Organic surface-active agents used in the compositions of the present invention to achieve increased prophylactic action, assist in achieving thorough and complete dispersion of the instant compositions throughout the oral cavity, and render the instant compositions more cosmetically acceptable. The organic surface-active material may be anionic, nonionic, ampholytic, or cationic in nature, and it is preferred to employ as the surface-active agent a detersive material which imparts to the composition detersive and foaming properties. Suitable such detergents are water-soluble salts of higher fatty acid monoglyceride monoglyceride monosulfates, such as sodium lauryl sulfate, alkyl aryl sulfonates, such as sodium dodecyl benezene sulfonate, higher alkyl sulfoacetates, higher fatty acid ester of 1,2 dihydroxy propane sulfonates, and the substantially saturated higher aliphatic acyl amides of lower aliphatic amino carboxylic acid compounds, such as those having 12 to 16 carbons in the fatty acid, alkyl or acyl radicals, and the like. Examples of the last mentioned amides are N-lauroyl sarcosine, and the sodium, potassium and ethanol-amine salts of N-lauroyl, N-myristoyl or N-palmitoyl sarcosine which should be substantially free from soap or similar higher fatty acid material which tends to substantially reduce the effect of these compounds. The use of these sarcosinate compounds in dentifrice compositions of the present invention is particularly advantageous since these materials exhibit a prolonged and marked effect in the inhibition of acid formation in the oral cavity due to carbohydrate breakdown in addition to exerting some reduction in the solubility of tooth enamel in acid solutions.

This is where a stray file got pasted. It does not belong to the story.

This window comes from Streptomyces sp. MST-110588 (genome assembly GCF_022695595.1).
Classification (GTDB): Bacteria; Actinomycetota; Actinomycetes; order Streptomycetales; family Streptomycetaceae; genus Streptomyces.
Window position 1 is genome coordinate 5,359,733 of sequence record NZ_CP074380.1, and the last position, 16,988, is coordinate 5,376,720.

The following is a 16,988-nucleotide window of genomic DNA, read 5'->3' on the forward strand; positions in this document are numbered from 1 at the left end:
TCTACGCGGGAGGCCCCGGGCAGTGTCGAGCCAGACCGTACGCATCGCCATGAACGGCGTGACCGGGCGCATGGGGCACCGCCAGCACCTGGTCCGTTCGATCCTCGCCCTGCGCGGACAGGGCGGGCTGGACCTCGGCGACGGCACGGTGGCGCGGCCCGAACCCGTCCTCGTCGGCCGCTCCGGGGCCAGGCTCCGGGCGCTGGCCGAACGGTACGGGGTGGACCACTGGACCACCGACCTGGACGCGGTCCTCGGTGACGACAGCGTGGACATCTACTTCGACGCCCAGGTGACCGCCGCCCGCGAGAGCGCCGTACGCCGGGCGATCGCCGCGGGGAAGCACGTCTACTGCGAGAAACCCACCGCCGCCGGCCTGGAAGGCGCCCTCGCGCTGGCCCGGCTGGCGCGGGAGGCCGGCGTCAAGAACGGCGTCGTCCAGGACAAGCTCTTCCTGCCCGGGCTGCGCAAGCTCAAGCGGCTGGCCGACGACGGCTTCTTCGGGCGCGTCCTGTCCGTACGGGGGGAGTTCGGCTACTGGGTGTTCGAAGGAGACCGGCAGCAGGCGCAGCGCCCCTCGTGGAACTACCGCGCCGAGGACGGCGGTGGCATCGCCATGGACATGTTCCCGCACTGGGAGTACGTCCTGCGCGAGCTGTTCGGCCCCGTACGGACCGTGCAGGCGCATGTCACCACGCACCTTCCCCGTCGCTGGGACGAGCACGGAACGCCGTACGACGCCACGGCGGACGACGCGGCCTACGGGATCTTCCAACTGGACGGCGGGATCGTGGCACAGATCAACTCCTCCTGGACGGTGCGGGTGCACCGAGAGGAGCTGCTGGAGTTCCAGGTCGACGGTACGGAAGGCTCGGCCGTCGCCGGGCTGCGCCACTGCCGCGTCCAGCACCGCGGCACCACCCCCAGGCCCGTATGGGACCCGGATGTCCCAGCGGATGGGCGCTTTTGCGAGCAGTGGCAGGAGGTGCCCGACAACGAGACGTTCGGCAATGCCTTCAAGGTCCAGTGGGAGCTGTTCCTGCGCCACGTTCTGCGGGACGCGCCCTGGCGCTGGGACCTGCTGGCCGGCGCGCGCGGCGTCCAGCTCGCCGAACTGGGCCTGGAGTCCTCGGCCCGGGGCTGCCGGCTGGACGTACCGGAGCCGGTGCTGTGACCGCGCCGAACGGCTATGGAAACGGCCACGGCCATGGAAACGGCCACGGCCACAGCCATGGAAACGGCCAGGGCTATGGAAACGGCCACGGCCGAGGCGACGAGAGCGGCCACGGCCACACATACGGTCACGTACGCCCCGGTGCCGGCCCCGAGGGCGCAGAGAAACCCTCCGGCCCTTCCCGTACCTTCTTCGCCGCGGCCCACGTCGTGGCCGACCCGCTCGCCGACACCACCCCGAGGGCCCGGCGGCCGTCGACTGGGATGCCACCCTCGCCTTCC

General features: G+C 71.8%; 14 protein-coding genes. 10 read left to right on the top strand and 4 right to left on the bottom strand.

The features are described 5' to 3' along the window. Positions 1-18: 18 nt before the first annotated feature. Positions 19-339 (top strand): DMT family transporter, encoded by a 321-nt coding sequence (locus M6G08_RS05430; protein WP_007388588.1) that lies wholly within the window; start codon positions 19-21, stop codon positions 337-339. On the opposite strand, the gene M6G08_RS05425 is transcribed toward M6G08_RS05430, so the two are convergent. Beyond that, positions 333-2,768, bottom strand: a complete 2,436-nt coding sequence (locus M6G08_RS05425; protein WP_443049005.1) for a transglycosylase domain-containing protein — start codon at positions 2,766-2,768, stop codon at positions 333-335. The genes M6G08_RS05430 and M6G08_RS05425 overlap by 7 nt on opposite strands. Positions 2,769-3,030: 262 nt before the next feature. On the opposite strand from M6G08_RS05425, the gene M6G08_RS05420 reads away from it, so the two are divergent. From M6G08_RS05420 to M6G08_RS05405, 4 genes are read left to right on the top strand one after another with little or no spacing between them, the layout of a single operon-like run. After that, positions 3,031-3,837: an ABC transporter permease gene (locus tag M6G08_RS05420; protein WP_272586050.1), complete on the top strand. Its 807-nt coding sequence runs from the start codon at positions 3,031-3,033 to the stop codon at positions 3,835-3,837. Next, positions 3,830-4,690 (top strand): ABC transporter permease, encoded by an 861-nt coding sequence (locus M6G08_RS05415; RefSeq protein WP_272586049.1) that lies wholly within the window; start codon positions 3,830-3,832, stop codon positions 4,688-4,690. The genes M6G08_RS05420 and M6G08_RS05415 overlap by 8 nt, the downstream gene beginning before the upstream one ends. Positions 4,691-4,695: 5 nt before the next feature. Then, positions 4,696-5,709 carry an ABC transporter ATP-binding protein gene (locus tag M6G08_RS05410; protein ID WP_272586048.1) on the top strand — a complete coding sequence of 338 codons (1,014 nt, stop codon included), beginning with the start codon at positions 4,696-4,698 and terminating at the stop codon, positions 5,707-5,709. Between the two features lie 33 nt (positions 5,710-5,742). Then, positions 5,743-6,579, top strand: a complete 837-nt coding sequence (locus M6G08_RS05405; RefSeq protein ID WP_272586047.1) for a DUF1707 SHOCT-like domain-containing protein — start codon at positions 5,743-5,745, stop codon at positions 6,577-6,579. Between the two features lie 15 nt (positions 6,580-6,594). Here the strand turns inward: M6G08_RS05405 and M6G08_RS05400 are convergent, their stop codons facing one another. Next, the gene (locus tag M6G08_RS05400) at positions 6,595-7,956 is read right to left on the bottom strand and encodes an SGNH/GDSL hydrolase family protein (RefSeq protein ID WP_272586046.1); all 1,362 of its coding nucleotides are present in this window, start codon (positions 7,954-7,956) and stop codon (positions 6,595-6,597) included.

Other particularly suitable surface-active materials include nonionic agents such as condensates of sorbitan monostearate with approximately 60 moles of ethylene oxide, condensates of ethylene oxide with propylene oxide condensates of propylene glycol (available under the trademark ("Pluronics") and amphoteric agents such as quaternized imidazole derivatives which are available under the trademark "Miranol" such as Miranol C2 M. Cationic surface-active germicides and antibacterial compounds such as di-isobutylphenoxyethoxyethyl dimethyl benzyl ammonium chloride, benzyl dimethyl stearyl ammonium chloride, tertiary amines having one fatty alkyl group (of from 12 to 18 carbon atoms) and two (poly) oxyethylene groups attached to the nitrogen (typically containing a total of from about 2 to 50 ethanoxy groups mer molecule) and salts thereof with acids and compounds of the structure ##STR1## where R is a fatty alkyl group containing from about 12 to 18 carbon atoms, and x, y, and z total 3 or higher, as well as salts thereof with mineral or organic acids, may also be used. It is preferred to use from about 0.05 to 5% by weight of the foregoing surface-active materials in the instant oral preparations.